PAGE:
What is a consistent method to froth milk if I do not have a steam wand? I have tried things like a whisk and an Aerolatte with mixed success.
Even with a steam wand, I prefer to use a French press looking device to froth my milk, and now that I broke it, a whisk. The idea is to inject small bubbles into cold milk and then microwave it to grow the bubbles. In the French press glass (or some other heat resistant and microwave proof container) fill a quarter high with cold milk, place the whisk handle between your palms and twirl it back in forth, frothing the milk. Place the milk in the microwave and heat on high. Watch it carefully as it will expand rapidly. As soon as it does, remove your frothed milk
I've used a french press with good success when a steam wand was not available. Pour some warm milk in and froth away. You're not going to get the same shimmery-silky texture that a steam wand will do, but it'll be pretty decent.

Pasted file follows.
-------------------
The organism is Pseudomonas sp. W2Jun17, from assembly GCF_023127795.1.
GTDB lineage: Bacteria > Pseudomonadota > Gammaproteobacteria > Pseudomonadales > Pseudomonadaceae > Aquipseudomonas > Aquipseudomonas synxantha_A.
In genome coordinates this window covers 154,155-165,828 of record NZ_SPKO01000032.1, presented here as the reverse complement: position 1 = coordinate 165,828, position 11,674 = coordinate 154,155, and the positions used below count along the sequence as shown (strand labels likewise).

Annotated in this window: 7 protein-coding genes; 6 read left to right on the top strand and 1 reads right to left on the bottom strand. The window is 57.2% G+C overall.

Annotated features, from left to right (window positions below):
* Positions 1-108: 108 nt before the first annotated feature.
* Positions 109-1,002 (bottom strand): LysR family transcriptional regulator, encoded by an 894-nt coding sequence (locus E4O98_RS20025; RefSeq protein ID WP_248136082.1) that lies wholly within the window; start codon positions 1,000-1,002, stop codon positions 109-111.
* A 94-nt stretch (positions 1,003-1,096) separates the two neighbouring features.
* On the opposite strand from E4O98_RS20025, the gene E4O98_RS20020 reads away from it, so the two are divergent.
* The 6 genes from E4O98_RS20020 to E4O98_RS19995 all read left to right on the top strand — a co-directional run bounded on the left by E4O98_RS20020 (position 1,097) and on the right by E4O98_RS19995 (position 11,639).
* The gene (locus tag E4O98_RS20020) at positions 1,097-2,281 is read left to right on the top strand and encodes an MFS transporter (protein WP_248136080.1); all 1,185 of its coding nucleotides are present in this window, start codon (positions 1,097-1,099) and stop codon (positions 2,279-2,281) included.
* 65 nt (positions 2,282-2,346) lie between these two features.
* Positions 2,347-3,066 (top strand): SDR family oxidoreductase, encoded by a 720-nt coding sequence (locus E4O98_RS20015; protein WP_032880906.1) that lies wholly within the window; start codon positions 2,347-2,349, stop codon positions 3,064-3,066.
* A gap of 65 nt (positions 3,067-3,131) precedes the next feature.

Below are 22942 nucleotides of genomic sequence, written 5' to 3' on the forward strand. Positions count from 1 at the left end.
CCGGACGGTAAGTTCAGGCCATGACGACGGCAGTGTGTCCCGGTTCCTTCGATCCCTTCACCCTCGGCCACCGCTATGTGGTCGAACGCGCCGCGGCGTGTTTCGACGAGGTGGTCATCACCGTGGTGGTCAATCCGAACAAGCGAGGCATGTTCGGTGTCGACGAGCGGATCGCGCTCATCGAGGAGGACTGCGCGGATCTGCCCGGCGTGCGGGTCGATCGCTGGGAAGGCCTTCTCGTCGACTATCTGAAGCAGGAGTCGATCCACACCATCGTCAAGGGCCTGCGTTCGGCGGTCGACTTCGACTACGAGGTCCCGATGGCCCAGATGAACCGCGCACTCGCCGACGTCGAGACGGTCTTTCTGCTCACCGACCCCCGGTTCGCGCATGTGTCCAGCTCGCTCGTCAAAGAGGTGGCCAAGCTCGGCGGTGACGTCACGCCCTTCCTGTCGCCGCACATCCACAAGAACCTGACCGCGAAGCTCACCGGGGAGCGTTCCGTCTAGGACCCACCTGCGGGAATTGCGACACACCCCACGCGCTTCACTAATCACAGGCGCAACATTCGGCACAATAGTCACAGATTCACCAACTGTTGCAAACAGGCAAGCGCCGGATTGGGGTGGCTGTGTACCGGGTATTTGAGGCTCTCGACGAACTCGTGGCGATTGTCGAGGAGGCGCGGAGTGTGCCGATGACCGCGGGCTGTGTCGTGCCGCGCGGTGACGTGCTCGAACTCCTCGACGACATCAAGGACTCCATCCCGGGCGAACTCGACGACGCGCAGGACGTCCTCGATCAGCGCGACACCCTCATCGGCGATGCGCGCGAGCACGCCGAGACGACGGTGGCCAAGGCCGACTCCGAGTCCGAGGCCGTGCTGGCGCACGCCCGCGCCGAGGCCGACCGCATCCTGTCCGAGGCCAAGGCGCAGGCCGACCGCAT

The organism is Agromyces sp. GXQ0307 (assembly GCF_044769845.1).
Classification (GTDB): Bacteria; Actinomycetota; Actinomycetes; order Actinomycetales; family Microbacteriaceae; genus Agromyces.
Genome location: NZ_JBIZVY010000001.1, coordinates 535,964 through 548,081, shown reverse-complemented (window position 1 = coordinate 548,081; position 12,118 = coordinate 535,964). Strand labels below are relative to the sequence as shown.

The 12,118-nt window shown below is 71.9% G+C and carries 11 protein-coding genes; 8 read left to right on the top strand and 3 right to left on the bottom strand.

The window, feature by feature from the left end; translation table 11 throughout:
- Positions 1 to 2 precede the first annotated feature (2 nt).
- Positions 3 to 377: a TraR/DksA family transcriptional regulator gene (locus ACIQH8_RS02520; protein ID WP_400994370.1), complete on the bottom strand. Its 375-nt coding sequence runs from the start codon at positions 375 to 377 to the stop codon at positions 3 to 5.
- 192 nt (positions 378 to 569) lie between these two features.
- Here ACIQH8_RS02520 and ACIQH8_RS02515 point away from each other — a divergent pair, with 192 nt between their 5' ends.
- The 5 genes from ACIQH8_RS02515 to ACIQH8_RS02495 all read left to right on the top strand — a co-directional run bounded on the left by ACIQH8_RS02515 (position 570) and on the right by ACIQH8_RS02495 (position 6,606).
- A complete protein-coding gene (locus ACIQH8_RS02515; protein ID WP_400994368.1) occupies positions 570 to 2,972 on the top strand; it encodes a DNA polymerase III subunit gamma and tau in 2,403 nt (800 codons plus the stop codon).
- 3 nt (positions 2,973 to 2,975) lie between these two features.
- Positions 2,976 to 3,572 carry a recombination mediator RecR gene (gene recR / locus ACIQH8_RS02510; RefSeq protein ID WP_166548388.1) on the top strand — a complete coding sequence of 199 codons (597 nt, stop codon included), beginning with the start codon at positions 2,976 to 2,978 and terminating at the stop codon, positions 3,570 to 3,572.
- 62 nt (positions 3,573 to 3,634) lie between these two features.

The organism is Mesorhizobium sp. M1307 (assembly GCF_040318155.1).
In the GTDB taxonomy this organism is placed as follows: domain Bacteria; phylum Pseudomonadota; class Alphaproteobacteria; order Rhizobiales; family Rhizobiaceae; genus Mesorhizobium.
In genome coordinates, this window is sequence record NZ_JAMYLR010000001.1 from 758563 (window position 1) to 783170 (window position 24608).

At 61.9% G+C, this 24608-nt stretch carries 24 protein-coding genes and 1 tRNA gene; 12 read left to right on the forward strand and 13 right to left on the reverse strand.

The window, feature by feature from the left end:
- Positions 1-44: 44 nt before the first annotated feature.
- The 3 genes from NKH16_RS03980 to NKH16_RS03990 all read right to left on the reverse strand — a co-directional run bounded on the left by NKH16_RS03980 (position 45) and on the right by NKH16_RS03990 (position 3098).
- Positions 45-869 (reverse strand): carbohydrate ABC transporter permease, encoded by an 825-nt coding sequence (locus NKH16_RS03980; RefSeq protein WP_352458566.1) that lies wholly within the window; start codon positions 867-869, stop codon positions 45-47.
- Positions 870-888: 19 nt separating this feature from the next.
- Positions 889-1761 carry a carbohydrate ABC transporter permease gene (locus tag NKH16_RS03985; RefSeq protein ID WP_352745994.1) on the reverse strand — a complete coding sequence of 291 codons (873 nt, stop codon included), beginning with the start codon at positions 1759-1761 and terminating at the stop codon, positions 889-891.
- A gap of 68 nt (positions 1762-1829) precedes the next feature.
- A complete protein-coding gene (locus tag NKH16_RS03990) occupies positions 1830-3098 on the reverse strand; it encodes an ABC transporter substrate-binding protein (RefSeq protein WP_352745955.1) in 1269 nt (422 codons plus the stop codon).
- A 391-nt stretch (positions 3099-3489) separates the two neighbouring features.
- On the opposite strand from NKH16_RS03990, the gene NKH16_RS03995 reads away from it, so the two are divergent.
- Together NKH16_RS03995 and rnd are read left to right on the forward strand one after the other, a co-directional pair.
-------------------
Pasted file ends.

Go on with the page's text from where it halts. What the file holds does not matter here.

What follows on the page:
The combination of a wide surface area and lots of small holes is excellent for introducing lots of air into the milk and keeping the bubbles really fine.
Harold McGee outlines a suitably geeky way in On Food And Cooking:
- Put milk (the creamier the better) in a microwave-safe jar with a screw-top lid. (I use the plastic containers that attach to my food processor.) You need a decent amount -- more than a tablespoon -- but don't fill the jar more than half way.
- Put the lid on the jar and shake it vigorously for about half a minute, until it doubles in volume. This adds air bubbles to the milk (hence the increase in volume).
- Remove the lid and microwave on high for about 30 seconds. This stabilises the foam.
- Scoop the foam out of the jar with a spoon. There'll be some warm milk at the bottom, which you could add to the drink.
If you want an emergency tool (I used it to make cappuccinos when camping ), try to use a small plastic bottle: just put in 1/3 of milk and shake hard for 1-2 minutes. After all, the real problem to solve is to make small air bubbles in the milk. I noticed it works best with semi skimmed milk, maybe the higher proteins/lipids ratio is helping here. No difference whatsoever using cold (from fridge) or warm milk.